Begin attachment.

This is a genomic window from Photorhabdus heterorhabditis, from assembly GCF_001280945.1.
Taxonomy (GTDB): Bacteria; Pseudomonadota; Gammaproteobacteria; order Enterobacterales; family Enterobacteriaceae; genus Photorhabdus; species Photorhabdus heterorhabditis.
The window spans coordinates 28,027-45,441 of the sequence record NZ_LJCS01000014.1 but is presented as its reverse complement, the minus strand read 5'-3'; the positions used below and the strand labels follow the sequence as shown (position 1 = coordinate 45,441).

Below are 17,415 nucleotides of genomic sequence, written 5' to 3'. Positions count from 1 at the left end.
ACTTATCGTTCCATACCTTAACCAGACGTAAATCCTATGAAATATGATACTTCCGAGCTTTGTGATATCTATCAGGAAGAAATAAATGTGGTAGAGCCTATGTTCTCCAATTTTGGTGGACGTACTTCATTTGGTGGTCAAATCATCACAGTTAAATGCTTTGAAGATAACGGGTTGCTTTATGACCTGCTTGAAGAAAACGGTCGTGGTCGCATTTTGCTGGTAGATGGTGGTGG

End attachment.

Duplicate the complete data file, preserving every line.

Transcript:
This is a genomic window from Photorhabdus heterorhabditis, from assembly GCF_001280945.1.
Taxonomy (GTDB): Bacteria; Pseudomonadota; Gammaproteobacteria; order Enterobacterales; family Enterobacteriaceae; genus Photorhabdus; species Photorhabdus heterorhabditis.
The window spans coordinates 28,027-45,441 of the sequence record NZ_LJCS01000014.1 but is presented as its reverse complement, the minus strand read 5'-3'; the positions used below and the strand labels follow the sequence as shown (position 1 = coordinate 45,441).

Below are 17,415 nucleotides of genomic sequence, written 5' to 3'. Positions count from 1 at the left end.
ACTTATCGTTCCATACCTTAACCAGACGTAAATCCTATGAAATATGATACTTCCGAGCTTTGTGATATCTATCAGGAAGAAATAAATGTGGTAGAGCCTATGTTCTCCAATTTTGGTGGACGTACTTCATTTGGTGGTCAAATCATCACAGTTAAATGCTTTGAAGATAACGGGTTGCTTTATGACCTGCTTGAAGAAAACGGTCGTGGTCGCATTTTGCTGGTAGATGGTGGTGG